Internal Medicine Subspecialties

Internists can choose to focus their practice on general internal medicine or take additional training to “subspecialize” in additional areas of internal medicine. The 13 subspecialties of internal medicine that internists can subspecialize in after medical school include:

Adolescent medicine
Allergy and immunology
Cardiology (heart)
Endocrinology (diabetes and other glandular disorders)
Gastroenterology (colon and intestinal tract)
Geriatrics (care of the elderly)
Hematology (blood)
Infectious disease
Nephrology (kidneys)
Oncology (cancer)
Pulmonology (lungs)
Rheumatology (arthritis)
Sports medicine

The training an internist receives to subspecialize in a particular medical area is both broad and deep. Subspecialty training (often called a “fellowship”) usually requires an additional one to three years beyond the standard three year general internal medicine residency.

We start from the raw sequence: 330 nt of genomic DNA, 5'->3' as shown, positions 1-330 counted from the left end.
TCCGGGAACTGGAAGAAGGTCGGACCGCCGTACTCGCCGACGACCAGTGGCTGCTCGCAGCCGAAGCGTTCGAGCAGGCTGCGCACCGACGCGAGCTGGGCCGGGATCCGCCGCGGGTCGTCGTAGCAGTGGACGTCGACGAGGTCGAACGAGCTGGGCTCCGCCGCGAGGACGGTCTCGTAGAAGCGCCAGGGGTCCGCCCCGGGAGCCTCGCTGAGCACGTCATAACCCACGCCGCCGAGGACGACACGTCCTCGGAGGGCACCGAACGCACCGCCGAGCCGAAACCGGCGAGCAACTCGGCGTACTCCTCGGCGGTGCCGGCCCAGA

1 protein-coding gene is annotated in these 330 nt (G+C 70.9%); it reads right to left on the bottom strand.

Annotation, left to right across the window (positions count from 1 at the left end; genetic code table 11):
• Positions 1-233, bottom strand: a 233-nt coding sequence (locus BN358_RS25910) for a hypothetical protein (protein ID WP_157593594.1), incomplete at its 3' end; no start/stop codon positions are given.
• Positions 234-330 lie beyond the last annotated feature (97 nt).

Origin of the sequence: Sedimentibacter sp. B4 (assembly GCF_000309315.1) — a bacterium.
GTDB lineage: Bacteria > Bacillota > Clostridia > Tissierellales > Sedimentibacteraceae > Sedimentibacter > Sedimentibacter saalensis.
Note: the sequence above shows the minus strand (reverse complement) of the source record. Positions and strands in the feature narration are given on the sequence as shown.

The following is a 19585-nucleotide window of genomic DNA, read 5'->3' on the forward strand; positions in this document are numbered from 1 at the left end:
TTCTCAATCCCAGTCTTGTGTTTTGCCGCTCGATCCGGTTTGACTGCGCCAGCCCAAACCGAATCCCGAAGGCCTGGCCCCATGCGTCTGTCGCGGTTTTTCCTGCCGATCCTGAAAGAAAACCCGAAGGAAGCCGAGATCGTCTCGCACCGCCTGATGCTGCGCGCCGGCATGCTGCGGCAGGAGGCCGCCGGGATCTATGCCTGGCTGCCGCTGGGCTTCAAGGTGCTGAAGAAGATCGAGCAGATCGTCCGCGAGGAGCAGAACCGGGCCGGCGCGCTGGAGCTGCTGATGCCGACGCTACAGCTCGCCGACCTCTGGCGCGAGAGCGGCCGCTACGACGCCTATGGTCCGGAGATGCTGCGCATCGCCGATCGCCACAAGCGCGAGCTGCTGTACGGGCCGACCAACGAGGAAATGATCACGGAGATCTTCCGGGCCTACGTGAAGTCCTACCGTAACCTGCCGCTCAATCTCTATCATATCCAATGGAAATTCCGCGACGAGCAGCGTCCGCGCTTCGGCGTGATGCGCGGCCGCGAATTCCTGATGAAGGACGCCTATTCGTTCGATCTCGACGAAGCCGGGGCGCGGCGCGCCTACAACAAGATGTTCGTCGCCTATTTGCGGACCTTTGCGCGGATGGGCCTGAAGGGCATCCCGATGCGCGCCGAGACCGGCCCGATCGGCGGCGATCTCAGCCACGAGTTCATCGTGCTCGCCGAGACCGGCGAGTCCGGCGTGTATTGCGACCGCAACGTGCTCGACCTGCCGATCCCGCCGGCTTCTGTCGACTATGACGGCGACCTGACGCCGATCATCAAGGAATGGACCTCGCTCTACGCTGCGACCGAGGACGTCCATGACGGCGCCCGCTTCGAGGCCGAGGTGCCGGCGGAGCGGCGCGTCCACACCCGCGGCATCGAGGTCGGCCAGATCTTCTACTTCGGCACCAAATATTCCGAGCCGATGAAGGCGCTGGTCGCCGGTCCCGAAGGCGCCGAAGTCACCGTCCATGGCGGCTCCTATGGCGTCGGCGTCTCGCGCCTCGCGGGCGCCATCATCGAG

Internists care for the whole patient

Although subspecialists concentrate on a specific area, their background in internal medicine also allows them to bring to patients an understanding of wellness (disease prevention and the promotion of health), women’s health, substance abuse, mental health, as well as effective treatment of common problems of the eyes, ears, skin, nervous system and reproductive organs.

Caring for you for life

In today’s complex medical environment, internists take pride in caring for their patients for life — in the office or clinic, during hospitalization and intensive care, and in nursing homes. When other medical specialists, such as surgeons or obstetricians, are involved, they coordinate their patient’s care and manage difficult medical problems associated with that care. In fact, they so often serve as medial consultants to physicians in other specialties that they’ve earned the nickname “the doctor’s doctor.”

Start typing and press Enter to search

Shopping Cart